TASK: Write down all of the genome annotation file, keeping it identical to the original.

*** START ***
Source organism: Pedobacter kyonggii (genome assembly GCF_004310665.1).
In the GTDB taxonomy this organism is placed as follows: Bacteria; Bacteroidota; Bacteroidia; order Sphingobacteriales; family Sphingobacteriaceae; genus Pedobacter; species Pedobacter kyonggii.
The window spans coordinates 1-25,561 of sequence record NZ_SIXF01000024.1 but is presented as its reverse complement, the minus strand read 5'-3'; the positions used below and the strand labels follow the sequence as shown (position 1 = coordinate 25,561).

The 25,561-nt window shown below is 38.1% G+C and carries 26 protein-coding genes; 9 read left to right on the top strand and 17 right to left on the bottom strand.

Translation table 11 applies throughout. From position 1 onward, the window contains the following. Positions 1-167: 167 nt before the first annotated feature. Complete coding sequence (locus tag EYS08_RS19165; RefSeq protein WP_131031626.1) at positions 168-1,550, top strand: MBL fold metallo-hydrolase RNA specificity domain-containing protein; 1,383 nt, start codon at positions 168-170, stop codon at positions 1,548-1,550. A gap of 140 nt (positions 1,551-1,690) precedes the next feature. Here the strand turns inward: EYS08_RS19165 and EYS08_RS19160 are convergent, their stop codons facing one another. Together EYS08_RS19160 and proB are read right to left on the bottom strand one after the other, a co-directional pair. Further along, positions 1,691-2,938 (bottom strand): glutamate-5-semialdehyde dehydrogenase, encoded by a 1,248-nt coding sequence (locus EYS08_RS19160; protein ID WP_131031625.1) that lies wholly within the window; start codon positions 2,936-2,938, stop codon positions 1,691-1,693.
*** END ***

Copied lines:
Source organism: Pedobacter kyonggii (genome assembly GCF_004310665.1).
In the GTDB taxonomy this organism is placed as follows: Bacteria; Bacteroidota; Bacteroidia; order Sphingobacteriales; family Sphingobacteriaceae; genus Pedobacter; species Pedobacter kyonggii.
The window spans coordinates 1-25,561 of sequence record NZ_SIXF01000024.1 but is presented as its reverse complement, the minus strand read 5'-3'; the positions used below and the strand labels follow the sequence as shown (position 1 = coordinate 25,561).

The 25,561-nt window shown below is 38.1% G+C and carries 26 protein-coding genes; 9 read left to right on the top strand and 17 right to left on the bottom strand.

Translation table 11 applies throughout. From position 1 onward, the window contains the following. Positions 1-167: 167 nt before the first annotated feature. Complete coding sequence (locus tag EYS08_RS19165; RefSeq protein WP_131031626.1) at positions 168-1,550, top strand: MBL fold metallo-hydrolase RNA specificity domain-containing protein; 1,383 nt, start codon at positions 168-170, stop codon at positions 1,548-1,550. A gap of 140 nt (positions 1,551-1,690) precedes the next feature. Here the strand turns inward: EYS08_RS19165 and EYS08_RS19160 are convergent, their stop codons facing one another. Together EYS08_RS19160 and proB are read right to left on the bottom strand one after the other, a co-directional pair. Further along, positions 1,691-2,938 (bottom strand): glutamate-5-semialdehyde dehydrogenase, encoded by a 1,248-nt coding sequence (locus EYS08_RS19160; protein ID WP_131031625.1) that lies wholly within the window; start codon positions 2,936-2,938, stop codon positions 1,691-1,693.